c) abrupt and abnormal enrichment of the fuel/air mixture following an inappropriate use of
causes carburettor ice is normally the result of:
carburettor heat.
a) vaporization of fuel and expansion of the air in the carburettor
d) burnt gas plugs forming and remaining in the exhaust manifold following an overheat and
b) freezing temperature of the air entering the carburettor
thereby disturbing the exhaust.
c) compression of air at the carburettor venturi
d) low volatility of aviation fuel
21.3.1.6 (883)
The power of a piston engine decreases during climb with a constant power lever
21.3.1.5 (877)
setting, because of the decreasing :
Which statement is true concerning the effect of the application of carburettor
a) air density.
heat?
b) engine temperature.
a) it reduces the density of air entering the carburettor, thus enriching the fuel/air
c) humidity.
mixture
d) temperature.
b) it reduces the volume of air entering the carburettor,thus leaning the fuel/air mixture
c) it reduces the density of air entering the carburettor, thus leaning the fuel/air mixture
d) it reduces the volume of air entering the carburettor,thus enriching the fuel/air mixture 21.3.1.6 (884)
The conditions under which you obtain the highest engine power are :
a) cold and dry air at high pressure.
21.3.1.5 (878)
b) warm and humid air at low pressure.
Vapour lock is :
c) cold and humid air at high pressure.
a) vaporizing of fuel prior to reaching the carburettor
d) warm and dry air at high pressure.
b) the formation of water vapour in a fuel system
c) vaporizing of fuel in the carburettor
d) the inability of a fuel to vaporize in the carburettor 21.3.1.6 (885)
The power output of a normally aspirated piston engine increases with increasing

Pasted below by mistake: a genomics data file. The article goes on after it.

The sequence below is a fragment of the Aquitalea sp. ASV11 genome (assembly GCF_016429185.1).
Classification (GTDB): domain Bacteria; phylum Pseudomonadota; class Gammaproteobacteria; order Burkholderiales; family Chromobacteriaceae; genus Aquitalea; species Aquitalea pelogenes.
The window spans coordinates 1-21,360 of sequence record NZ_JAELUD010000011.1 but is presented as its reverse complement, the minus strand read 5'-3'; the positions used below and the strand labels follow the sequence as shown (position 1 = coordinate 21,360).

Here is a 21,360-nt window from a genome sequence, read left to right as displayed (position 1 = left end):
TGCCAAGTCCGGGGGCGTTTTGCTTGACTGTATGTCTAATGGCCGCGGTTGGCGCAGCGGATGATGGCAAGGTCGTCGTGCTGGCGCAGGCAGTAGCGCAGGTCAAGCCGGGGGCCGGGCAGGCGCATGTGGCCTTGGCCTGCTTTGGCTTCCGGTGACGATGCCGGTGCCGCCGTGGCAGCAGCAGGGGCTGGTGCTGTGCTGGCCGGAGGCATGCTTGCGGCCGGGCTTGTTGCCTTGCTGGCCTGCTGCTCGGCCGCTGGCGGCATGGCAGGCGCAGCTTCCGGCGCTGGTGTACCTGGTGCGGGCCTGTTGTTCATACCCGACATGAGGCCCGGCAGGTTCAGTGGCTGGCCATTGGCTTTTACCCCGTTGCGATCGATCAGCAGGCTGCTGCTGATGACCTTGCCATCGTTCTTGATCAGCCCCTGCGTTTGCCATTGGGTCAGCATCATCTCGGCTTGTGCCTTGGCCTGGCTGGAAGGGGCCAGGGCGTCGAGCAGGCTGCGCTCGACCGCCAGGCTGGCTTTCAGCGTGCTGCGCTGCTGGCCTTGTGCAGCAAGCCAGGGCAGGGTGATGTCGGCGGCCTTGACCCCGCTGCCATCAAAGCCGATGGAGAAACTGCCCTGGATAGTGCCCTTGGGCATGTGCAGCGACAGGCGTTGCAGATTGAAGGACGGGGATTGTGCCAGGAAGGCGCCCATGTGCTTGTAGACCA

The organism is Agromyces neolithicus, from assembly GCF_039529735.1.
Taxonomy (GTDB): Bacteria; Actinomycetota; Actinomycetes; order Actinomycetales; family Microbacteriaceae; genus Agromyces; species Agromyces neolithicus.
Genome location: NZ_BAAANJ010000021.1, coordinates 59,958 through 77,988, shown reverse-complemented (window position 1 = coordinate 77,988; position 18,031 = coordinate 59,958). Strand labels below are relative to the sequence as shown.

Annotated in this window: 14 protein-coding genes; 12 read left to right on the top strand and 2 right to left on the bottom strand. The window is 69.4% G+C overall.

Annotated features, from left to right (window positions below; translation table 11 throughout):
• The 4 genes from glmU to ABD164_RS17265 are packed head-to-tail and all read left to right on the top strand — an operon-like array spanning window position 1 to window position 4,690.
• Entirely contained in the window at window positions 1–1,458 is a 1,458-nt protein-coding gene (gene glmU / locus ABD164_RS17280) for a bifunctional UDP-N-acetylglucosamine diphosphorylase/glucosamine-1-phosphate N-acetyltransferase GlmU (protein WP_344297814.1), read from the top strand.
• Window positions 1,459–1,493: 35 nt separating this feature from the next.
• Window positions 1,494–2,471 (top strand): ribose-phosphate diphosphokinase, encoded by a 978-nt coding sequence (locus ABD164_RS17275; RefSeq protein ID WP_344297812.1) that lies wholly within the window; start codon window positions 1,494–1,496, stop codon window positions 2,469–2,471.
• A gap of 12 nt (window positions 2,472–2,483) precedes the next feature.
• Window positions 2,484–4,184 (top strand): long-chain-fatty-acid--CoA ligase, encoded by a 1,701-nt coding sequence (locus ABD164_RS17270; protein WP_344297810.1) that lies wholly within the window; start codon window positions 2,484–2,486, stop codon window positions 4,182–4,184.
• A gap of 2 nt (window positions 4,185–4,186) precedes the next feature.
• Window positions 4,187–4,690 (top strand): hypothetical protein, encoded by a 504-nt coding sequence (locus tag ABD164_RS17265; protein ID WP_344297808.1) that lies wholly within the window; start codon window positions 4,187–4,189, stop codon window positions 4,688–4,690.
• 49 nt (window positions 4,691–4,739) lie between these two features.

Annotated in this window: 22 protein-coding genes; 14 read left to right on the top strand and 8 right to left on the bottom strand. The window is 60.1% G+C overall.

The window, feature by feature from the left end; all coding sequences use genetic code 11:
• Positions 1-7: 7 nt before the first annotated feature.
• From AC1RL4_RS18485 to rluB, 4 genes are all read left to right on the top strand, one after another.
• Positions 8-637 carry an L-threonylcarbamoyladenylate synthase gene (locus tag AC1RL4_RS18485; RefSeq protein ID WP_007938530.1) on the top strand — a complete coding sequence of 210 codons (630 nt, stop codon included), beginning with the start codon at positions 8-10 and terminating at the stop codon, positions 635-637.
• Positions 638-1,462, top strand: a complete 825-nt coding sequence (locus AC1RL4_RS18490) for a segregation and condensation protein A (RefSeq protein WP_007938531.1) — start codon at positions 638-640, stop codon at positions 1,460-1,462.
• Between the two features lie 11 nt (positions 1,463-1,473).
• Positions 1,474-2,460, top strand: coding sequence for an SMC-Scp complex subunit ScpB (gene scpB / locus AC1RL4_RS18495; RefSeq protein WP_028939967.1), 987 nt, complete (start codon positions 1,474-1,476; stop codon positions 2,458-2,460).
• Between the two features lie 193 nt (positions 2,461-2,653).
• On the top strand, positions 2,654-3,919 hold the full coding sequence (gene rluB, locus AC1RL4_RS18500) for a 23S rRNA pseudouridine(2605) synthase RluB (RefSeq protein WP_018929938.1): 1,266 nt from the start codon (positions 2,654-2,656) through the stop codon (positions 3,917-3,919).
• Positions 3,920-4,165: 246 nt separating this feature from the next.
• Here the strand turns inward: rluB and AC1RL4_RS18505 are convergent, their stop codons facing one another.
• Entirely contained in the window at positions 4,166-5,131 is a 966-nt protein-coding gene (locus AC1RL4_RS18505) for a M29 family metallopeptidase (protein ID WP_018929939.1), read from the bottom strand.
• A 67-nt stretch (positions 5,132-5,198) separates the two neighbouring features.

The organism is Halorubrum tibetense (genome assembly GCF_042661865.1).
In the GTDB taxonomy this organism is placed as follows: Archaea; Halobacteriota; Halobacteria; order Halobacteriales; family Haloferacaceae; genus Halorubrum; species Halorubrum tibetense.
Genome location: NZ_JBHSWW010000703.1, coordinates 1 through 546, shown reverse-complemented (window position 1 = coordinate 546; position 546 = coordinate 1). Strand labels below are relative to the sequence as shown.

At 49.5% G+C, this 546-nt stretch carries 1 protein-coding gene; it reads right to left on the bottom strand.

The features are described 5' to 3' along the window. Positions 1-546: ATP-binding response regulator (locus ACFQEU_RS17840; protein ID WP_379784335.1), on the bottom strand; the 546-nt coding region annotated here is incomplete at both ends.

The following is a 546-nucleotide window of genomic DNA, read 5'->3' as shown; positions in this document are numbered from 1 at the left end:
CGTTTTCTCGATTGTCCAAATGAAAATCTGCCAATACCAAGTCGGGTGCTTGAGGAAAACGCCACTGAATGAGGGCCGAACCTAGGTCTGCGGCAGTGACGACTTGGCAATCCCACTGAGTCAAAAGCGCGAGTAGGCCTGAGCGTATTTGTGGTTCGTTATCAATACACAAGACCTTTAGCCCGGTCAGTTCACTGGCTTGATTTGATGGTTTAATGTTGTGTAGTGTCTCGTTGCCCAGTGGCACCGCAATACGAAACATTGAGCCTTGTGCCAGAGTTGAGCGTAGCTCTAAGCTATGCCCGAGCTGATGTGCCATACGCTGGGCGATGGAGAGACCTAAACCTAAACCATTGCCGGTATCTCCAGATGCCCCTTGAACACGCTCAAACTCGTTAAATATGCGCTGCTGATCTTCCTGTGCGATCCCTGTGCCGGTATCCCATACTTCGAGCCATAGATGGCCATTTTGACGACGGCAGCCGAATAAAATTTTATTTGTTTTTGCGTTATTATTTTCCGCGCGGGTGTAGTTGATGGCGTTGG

altitude at constant Manifold Air Pressure (MAP) and RPM because of the :
21.3.1.5 (879)
a) lower back pressure.
With respect to a piston engined aircraft, ice in the carburettor :
b) lower losses during the gas change.
a) may form at OAT's higher than +10°C.
c) lower friction losses.
b) will only form at OAT's below +10°C.
d) leaner mixture at higher altitudes.
c) will only form at outside air temperatures (OAT's) below the freezing point of water.
d) will only form at OAT's below the freezing point of fuel.
21.3.1.6 (886)
During climb with constant Manifold Air Pressure (MAP) and RPM indication and
21.3.1.5 (880)
constant mixture setting, the power output of a piston engine :
To ensure that the fuel flow is kept directly proportional to the volume of air
a) increases.
72
b) decreases. 21.3.1.7 (893)
c) only stays constant if the speed control lever is pushed forward. The kind of compressor normally used as a supercharger is :
d) stays constant. a) a radial compressor.
b) an axial compressor.
c) a hybrid compressor.
21.3.1.6 (887)
d) a piston compressor.
The global output of a piston engine is of:(global output = Thermal energy
corresponding to the available shaft/power over the total thermal energy